There is no dispute among the parties that Defendants must, as an initial matter, prove that they were prejudiced by the Government's delay in bringing the instant indictment. Defendants and the Government disagree, however, with respect to the standard to be applied in analyzing the Government's justification for the delay once prejudice has been established. The Government, citing Lovasco, Marion, and United States v. Hoo, argues that Defendants must show that the pre-indictment delay was intentionally caused by the prosecution to gain a tactical advantage or for some other improper or inappropriate prosecutorial purpose. See United States v. Hoo, 825 F.2d 667, 671 (2d Cir. 1987). Defendants contend, even in light of the authority relied on by the Government, that a standard other than intentional governmental misconduct may be applied. See United States v. Birney, 686 F.2d 102, 105 n. 1 (2d Cir. 1982).

The Government is correct in asserting that this Circuit has interpreted Marion and its progeny to require that a defendant show: 1) that the pre-indictment delay resulted in actual prejudice; and 2) that the delay was "an intentional device to gain tactical advantage over the accused." Hoo, 825 F.2d at 671; accord Scarpa, 913 F.2d at 1014; United States v. Lawson, 683 F.2d 688, 694 (2d. Cir. 1982); United States v. Oliver, 683 F. Supp. 35, 41 (E.D.N.Y. 1988); United States v. Stanzione, 466 F. Supp. 838, 843 (E.D.N.Y. 1979).

The Government's argument is diluted, however, by the fact that neither the Second Circuit nor the Supreme Court has squarely addressed whether a state of mind short of intent, such as negligence, could fall within the rubric of governmental misconduct. In Marion, the Supreme Court did not reach this issue because the Marion defendants alleged only potential, and not actual, prejudice. Marion, 404 U.S. at 324, 92 S.Ct. 455. Six years later in Lovasco, the Supreme Court addressed when a delay by the government would not be violative of the Due Process Clause and found that investigative delay differed from governmental delay for the purpose of gaining a tactical advantage and was not unconstitutional. Lovasco, 431 U.S. at 796, 97 S.Ct. 2044. In Lovasco, the government did concede, however, without any findings by the court on the issue, that "a showing of prosecutorial delay incurred in reckless disregard of circumstances, known to the prosecution" might constitute a due process violation. Id. at 796 n. 17, 97 S.Ct. 2044.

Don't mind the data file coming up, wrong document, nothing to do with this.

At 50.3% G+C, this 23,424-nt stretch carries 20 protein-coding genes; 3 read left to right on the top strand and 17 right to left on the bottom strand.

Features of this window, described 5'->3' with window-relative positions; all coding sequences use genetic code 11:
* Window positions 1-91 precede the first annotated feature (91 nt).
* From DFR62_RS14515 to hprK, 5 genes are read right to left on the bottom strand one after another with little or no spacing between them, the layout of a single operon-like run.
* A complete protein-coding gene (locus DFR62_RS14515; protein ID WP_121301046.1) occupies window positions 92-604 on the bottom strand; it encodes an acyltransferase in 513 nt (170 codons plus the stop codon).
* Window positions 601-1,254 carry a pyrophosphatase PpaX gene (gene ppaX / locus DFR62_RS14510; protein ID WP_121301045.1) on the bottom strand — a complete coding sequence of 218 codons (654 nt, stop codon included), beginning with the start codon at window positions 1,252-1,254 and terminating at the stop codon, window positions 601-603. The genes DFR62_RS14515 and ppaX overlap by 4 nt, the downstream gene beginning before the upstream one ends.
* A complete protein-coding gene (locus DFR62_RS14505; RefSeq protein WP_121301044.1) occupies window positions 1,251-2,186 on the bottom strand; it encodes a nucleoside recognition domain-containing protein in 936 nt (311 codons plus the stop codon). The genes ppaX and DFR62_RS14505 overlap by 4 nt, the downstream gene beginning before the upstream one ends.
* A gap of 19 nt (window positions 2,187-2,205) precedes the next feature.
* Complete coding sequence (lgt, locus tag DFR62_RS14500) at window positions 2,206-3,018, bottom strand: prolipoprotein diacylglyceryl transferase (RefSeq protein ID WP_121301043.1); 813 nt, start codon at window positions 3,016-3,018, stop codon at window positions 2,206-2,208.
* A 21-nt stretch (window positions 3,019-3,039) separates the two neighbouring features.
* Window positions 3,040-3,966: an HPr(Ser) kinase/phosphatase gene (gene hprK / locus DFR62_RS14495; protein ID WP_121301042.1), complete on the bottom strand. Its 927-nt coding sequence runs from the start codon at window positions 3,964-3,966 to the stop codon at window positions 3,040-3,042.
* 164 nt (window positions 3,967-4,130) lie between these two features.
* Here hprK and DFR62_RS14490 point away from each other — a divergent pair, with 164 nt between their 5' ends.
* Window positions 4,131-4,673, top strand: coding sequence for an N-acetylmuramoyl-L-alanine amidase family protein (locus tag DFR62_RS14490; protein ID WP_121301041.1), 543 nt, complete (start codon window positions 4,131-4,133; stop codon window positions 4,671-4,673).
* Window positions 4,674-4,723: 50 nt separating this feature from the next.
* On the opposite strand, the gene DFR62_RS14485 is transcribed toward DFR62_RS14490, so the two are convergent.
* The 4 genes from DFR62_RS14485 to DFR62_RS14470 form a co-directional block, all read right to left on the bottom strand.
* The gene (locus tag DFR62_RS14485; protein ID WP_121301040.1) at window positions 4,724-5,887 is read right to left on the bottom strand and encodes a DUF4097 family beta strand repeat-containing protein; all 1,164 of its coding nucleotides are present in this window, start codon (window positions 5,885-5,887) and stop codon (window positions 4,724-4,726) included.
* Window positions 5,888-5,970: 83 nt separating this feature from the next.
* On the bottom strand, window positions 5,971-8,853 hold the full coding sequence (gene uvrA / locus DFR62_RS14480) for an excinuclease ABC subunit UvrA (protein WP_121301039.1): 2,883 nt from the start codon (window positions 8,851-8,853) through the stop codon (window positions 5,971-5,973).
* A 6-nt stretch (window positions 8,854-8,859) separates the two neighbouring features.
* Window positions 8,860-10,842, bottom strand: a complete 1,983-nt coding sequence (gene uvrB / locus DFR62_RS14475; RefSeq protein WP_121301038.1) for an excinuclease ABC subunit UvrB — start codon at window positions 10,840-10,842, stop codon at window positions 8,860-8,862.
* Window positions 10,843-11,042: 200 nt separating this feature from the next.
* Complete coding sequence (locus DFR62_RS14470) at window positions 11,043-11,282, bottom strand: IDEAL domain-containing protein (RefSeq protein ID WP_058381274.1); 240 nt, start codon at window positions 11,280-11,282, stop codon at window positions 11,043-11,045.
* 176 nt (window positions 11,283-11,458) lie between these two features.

The Second Circuit has specifically declined to reach the question of "the propriety of dismissing an indictment for reason of prosecutorial negligence." Birney, 686 F.2d at 105 n. 1. In Birney, the defendant's claim of pre-indictment delay was deemed meritless because the defendant failed to establish actual prejudice, and therefore, the Birney court was not required to analyze the government's proffered reasons for the delay. Id. at 106. The Birney court did note, however, that other circuits had dismissed indictments after expressing varying views as to what type of governmental conduct would result in a due process violation. Id. at 105 n. 1.

The Fourth, Seventh, and Ninth Circuits have dismissed indictments based on a standard other than governmental intent to achieve a tactical advantage. In United States v. Moran, 759 F.2d 777, 782 (9th Cir. 1985), the Ninth Circuit announced a balancing test, wherein once a court finds that pre-indictment delay resulted in actual prejudice to a defendant, that prejudice must be weighed against the reasons for the delay articulated by the government. See also United States v. Ross, 123 F.3d 1181, 1185 (9th Cir. 1997). However, the Moran court found that where "mere negligent conduct by the prosecutors is asserted, . . . the delay and/or prejudice suffered by the defendant will have to be greater." Moran, 759 F.2d at 782. Moreover, the Fourth and Seventh Circuits have announced similar balancing tests. See e.g., Aleman v. The Honorable Judges of the Circuit Court 138 F.3d 302, 309 (7th Cir. 1998) (due process violation in the context of pre-indictment delay is decided under a balancing test); Jones v. Angelone, 94 F.3d 900, 904 (4th Cir. 1996) (applying analysis where "assuming the defendant can establish actual prejudice, . . . the court must balance the defendant's prejudice against the government's justification for delay.")

District courts have also recognized that differing levels of prosecutorial misconduct may support a pre-indictment delay due process claim. Within this Circuit alone, more than one district court has either dismissed an indictment after a finding of negligence or reckless disregard on the part of the government, or has simply acknowledged that the circumstances of a particular case may result in the lack of clear precedent. In United States v. Morrison, the defendant's motion to dismiss for pre-indictment delay was granted based on a finding that the government's "gross negligence" had deprived the defendant of the opportunity to interview and present witnesses who may have provided exculpatory testimony. United States v. Morrison, 518 F. Supp. 917, 919 (S.D.N.Y. 1981). See also Schurman v. Leonardo, 768 F. Supp. 993, 998 (S.D.N.Y. 1991) (noting that dismissal for excessive pre-indictment delay is permissible when defendant makes a showing of actual prejudice combined with either government delay to gain a tactical advantage over the accused or delay resulting from the "reckless disregard of the circumstances" by the government); United States v. Ungar, 648 F. Supp. 1329, 1335 n. 5 (E.D.N.Y. 1986) (recognizing that the Second Circuit has not squarely addressed the question of whether negligence on the part of the government may ever be sufficient to meet the defendant's burden of improper government conduct) (citations omitted).